What exactly causes brown spots?
Even the smallest irritation, like a bug bite, can cause a brown spot to occur on the skin. This happens when dark skin is inflamed or injured, and a condition called PIH, or post-inflammatory hyperpigmentation, occurs. The underlying reason for PIH, according to Dr. J. Leffell of the Yale School of Medicine, is an increase in the transfer of melanin molecules from the bottom layer of the skin (the dermis) to the top layer of the skin (the epidermis). When the dermis is also injured, pigmentation containing scavenger cells, or melanophages, set up house in the dermis for a long time, resulting in discoloration. These brown spots can last anywhere from a few weeks to a year.
Using Skin Bleaching Products
Today's treatments for dark spots most commonly contain hydroquinone (HQ). By blocking the action of the enzyme tyrosinase, hydroquinone stops the production of melanin. HQ products, available in creams, gels or liquids, are available in 1 to 2 percent strengths over the counter. You can begin using over-the-counter products for several months, according to Dr. Deborah Simmons, a New York dermatologist. However, if you have not seen your desired change in skin tone after a few months of use, it's time to see a doctor who will prescribe a higher concentration of hydroquinone.
Products used to fade dark spots should be used sparingly and applied carefully. Hydroquinone will fade all skin, not just the dark patches, so it's important to make sure the product stays only on the area you want to treat. Some products come with a spatula for this purpose. Many women apply the product with their fingertip, but a concealer brush would allow you to paint over the dark area more precisely.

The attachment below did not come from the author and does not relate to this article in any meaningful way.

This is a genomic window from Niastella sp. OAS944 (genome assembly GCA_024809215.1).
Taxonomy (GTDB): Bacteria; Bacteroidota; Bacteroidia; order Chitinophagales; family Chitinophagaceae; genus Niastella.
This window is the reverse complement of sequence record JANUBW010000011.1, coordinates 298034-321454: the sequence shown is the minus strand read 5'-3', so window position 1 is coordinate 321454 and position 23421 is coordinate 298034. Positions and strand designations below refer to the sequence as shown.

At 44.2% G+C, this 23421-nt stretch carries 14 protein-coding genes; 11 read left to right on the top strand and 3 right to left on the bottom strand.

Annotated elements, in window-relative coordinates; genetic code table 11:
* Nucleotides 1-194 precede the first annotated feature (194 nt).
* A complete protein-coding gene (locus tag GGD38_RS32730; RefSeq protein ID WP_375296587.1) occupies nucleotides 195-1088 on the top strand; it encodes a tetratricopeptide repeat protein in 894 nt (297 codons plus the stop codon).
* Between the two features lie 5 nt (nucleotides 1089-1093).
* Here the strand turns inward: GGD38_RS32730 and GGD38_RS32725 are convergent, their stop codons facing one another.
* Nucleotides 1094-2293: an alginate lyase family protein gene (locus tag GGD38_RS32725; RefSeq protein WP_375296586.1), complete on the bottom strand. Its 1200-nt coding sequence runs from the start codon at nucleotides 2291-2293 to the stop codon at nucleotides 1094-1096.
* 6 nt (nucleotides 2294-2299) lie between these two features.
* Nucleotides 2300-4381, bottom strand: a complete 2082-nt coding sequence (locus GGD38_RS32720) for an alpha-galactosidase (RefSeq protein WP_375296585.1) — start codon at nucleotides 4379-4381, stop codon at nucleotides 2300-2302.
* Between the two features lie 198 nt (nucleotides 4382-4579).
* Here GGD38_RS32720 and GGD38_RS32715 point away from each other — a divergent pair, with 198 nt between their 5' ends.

Bleaching products are typically applied once in the morning and again in the evening to freshly-cleansed skin. Follow the directions that come with the product carefully.
Make sure you use a sunscreen with an SPF15 or higher on areas of the skin you are bleaching. Ultraviolet rays will further darken brown spots.
Preventing Brown Spots
Pimples, rashes and even mosquito bites, can cause dark skin to mottle. These darker patches are called post-inflammatory hyperpigmentation (PIH) and are caused by over-active pigment cells. To prevent PIH, dermatologists caution to treat skin gently.
For African-American skin, acne medications must be used judiciously, perhaps even avoided. Benzoyl peroxide, the primary ingredient in most acne medications, can be irritating. Another caution: Vigorously exfoliating or rubbing the skin may irritate blemishes and increase your chances of getting PIH. Some oral antibiotics, including tetracycline, have been linked to diffusing hyperpigmentation on the face and neck. Discuss alternatives with your doctor.
Other Treatments for Brown Spots
In addition to using hydroquinone to bleach dark spots, a dermatologist may recommend azelaic acid or Retin-A, a drug based on a vitamin A derivative. Azelaic acid works by blocking the skin's production of tyrosinase, turning off the skin's ability to produce pigment cells. Dr. Simmons says science is not sure exactly how Retin-A inhibits melanin production, but dermatologists know that it reduces dark spots. These treatments can only be prescribed by a physician, and following the prescription’s directions is extremely important.